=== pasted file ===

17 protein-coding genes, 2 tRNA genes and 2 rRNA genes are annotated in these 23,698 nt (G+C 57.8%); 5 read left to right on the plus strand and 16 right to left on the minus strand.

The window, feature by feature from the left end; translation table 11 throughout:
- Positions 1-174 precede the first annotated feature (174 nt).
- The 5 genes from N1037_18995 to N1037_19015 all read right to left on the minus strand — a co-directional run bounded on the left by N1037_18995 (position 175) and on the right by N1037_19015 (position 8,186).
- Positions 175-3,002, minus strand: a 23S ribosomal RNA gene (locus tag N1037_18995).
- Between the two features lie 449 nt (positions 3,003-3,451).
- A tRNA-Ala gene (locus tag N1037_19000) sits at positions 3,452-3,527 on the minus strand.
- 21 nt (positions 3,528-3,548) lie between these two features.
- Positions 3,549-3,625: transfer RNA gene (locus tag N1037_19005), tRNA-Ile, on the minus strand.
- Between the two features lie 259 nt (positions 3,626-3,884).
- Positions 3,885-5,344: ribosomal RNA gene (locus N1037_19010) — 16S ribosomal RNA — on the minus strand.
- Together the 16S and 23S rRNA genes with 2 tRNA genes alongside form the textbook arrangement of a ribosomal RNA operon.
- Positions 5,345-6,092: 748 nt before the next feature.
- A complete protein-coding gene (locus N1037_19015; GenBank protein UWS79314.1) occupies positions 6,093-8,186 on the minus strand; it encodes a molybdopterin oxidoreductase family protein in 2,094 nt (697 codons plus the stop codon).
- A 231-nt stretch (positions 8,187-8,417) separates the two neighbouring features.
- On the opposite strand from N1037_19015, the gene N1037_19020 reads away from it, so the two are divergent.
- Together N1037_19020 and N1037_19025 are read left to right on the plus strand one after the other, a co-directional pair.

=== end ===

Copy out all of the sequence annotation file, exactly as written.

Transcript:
17 protein-coding genes, 2 tRNA genes and 2 rRNA genes are annotated in these 23,698 nt (G+C 57.8%); 5 read left to right on the plus strand and 16 right to left on the minus strand.

The window, feature by feature from the left end; translation table 11 throughout:
- Positions 1-174 precede the first annotated feature (174 nt).
- The 5 genes from N1037_18995 to N1037_19015 all read right to left on the minus strand — a co-directional run bounded on the left by N1037_18995 (position 175) and on the right by N1037_19015 (position 8,186).
- Positions 175-3,002, minus strand: a 23S ribosomal RNA gene (locus tag N1037_18995).
- Between the two features lie 449 nt (positions 3,003-3,451).
- A tRNA-Ala gene (locus tag N1037_19000) sits at positions 3,452-3,527 on the minus strand.
- 21 nt (positions 3,528-3,548) lie between these two features.
- Positions 3,549-3,625: transfer RNA gene (locus tag N1037_19005), tRNA-Ile, on the minus strand.
- Between the two features lie 259 nt (positions 3,626-3,884).
- Positions 3,885-5,344: ribosomal RNA gene (locus N1037_19010) — 16S ribosomal RNA — on the minus strand.
- Together the 16S and 23S rRNA genes with 2 tRNA genes alongside form the textbook arrangement of a ribosomal RNA operon.
- Positions 5,345-6,092: 748 nt before the next feature.
- A complete protein-coding gene (locus N1037_19015; GenBank protein UWS79314.1) occupies positions 6,093-8,186 on the minus strand; it encodes a molybdopterin oxidoreductase family protein in 2,094 nt (697 codons plus the stop codon).
- A 231-nt stretch (positions 8,187-8,417) separates the two neighbouring features.
- On the opposite strand from N1037_19015, the gene N1037_19020 reads away from it, so the two are divergent.
- Together N1037_19020 and N1037_19025 are read left to right on the plus strand one after the other, a co-directional pair.